The obvious escape route for parents unable to find a good state school is to go private. More have taken that option. The Independent Schools Council’s census puts it at 537,315 pupils, “the highest number since records began”. That still leaves the problem for most of us that the cost of the fees is prohibitive. There have been pioneering examples of low-cost private schools – such as James Tooley’s excellent Independent Grammar School in Durham. If some of the barriers to opening more such schools were lifted that would be welcome. That would be entirely possible, though there are no indications of any plans to do so.
The free schools movement, meanwhile, has increased choice and nurtured innovation – but the good ones tend to be heavily oversubscribed.
So that is the context of the growth of homeschooling. It is no longer a few oddballs making an anti-establishment lifestyle choice. Indeed with some of the Wokery capturing of the school curriculum, some may regard taking their children out of school as the surest means to defend conventional notions. More often it is a decision reached by parents, usually reluctantly, after rigorous and open-minded considerations of the alternatives.
“The demographic has changed,” Hannah Titley, founder of the Home Schooling Association tells me. It has become more mainstream, more respectable. “They might be those who could afford school fees but don’t like what is on offer. They might want to take coding. Or they might want to avoid the pressure of the school environment.”
Hannah would favour a national register of children being homeschooled to ensure those moving from one local authority area to another are safeguarded. But she adds that any increase in regulation would be “controversial”. The libertarian element would object on principle. Others are concerned about the ‘thin end of the wedge’ aspect, with ever more regulatory burdens being imposed.
A commonplace objection to homeschooling is that it leaves children isolated and denied the chance to socialise with their peers. One mother I met who took the homeschooling plunge is a Brown Owl – that is the organiser of her local Brownies – a good example of the many non-school activities where kids can get together. She has no interest in politics or in joining some alternative subculture, just in making a practical decision to do the best for her child.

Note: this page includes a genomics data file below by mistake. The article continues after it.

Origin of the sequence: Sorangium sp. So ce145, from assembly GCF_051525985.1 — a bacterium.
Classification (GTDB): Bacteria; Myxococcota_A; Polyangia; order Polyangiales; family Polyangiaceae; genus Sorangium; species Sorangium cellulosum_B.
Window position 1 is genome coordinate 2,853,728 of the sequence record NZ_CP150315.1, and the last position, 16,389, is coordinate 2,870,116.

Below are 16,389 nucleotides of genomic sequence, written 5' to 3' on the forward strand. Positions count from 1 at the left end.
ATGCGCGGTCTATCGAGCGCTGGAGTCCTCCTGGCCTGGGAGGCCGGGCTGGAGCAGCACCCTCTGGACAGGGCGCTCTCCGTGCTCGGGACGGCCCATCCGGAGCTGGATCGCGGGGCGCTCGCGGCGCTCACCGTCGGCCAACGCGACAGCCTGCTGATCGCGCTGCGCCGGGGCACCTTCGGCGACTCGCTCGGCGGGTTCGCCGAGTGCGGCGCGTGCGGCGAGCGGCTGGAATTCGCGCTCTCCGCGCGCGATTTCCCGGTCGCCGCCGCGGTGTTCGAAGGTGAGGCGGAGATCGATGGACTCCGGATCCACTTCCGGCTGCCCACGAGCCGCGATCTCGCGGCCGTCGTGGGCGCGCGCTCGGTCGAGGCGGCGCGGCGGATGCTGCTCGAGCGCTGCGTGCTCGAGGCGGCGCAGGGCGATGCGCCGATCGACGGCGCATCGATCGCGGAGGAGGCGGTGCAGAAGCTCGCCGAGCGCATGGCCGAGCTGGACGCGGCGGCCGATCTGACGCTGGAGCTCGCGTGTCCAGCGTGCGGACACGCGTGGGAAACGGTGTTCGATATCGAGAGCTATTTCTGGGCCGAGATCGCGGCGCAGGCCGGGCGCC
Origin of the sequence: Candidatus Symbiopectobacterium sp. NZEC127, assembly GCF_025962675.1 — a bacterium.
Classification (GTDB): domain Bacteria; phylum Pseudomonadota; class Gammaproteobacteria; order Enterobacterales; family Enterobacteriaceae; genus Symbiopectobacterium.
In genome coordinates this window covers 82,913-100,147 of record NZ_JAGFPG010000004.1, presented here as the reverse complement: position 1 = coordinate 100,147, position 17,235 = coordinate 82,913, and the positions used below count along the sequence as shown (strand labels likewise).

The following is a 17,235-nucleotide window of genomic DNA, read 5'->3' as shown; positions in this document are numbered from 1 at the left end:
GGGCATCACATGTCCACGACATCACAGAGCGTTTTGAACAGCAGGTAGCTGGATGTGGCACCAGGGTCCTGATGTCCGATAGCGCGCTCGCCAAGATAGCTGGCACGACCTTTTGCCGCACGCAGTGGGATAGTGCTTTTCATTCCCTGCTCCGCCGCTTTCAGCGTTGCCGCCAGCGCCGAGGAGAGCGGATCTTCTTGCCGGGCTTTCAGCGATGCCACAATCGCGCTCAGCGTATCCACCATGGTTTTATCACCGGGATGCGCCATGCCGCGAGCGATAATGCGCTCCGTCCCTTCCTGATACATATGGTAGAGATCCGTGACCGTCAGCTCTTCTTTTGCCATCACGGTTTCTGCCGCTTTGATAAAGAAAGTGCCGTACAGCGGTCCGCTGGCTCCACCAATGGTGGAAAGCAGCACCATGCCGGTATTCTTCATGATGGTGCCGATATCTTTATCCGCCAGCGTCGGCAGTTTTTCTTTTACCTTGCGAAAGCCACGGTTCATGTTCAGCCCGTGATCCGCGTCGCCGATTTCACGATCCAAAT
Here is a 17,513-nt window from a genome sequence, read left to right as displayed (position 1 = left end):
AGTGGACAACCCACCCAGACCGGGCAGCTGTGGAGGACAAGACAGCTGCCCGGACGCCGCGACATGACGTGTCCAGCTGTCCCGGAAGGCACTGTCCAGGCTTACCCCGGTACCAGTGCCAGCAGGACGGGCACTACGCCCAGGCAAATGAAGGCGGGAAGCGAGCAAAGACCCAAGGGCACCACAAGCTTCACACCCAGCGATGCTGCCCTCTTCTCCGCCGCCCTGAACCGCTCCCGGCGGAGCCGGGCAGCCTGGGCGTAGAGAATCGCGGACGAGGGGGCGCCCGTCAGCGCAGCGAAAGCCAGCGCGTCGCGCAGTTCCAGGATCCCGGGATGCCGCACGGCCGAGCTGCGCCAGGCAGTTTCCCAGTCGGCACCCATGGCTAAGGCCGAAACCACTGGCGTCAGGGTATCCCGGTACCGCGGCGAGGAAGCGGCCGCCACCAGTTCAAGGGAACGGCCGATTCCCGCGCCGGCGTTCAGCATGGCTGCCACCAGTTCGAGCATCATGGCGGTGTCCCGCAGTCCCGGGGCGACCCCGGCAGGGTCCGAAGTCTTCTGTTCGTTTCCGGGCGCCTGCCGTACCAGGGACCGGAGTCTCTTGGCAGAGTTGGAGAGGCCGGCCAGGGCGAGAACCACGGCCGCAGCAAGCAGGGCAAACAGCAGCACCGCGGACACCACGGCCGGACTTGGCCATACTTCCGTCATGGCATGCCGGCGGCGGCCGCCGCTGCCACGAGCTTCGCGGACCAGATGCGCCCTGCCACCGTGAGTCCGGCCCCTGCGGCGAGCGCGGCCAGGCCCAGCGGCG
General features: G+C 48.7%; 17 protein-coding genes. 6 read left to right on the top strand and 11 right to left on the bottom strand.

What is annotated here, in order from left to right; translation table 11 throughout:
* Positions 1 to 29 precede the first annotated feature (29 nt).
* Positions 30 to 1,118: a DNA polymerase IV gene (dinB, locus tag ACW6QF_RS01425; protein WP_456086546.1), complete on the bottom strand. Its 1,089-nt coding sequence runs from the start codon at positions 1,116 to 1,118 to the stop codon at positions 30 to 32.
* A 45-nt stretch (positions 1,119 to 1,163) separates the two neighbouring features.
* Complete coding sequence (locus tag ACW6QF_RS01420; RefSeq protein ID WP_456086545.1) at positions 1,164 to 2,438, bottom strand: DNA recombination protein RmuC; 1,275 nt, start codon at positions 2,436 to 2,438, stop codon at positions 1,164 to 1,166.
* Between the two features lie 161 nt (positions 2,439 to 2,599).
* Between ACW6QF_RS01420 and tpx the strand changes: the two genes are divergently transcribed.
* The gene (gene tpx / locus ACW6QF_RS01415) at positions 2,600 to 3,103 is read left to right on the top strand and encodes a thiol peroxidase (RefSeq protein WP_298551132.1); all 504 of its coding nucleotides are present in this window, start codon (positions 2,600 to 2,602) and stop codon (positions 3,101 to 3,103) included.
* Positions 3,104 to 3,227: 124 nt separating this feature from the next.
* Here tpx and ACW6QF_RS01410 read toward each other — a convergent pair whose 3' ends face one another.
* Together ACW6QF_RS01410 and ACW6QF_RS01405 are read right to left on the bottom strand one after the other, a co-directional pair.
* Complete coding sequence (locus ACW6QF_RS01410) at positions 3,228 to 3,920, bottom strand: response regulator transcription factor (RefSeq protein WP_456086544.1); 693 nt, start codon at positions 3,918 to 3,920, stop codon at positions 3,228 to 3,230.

Hannah also explained to me that many of the homeschoolers form local groups to organise educational trips to museums and other venues – rather more frequently than school classes would manage.
Some take the collaboration a stage further and form microschools. These have taken off in Richmond, for example. Two or three families would join forces. The children might visit different houses for some lessons. Sometimes private tutors might be brought in, with parents splitting the bill. Here regulations do come in. For up to four children from different households, there is no constraint. With five children there is a limit of 18 hours a week. But if the arrangement was applied to six children or more it would constitute an illegal school. I suppose the concern is to stop children from being brainwashed by Islamic fundamentalists of some other group of fanatics. That is understandable. But surely this complete prohibition is a crude way to proceed with that objective.
The presumption should be to trust parents. Those interested in homeschool will have all manner of different reasons, but the motive in every case will be love and a desire to their best for their children – and they usually do a pretty good job. The state should not be looking at ways to obstruct that choice. Instead, our politicians and officials should reflect on why an increasing number feel driven to it through the lack of a better alternative.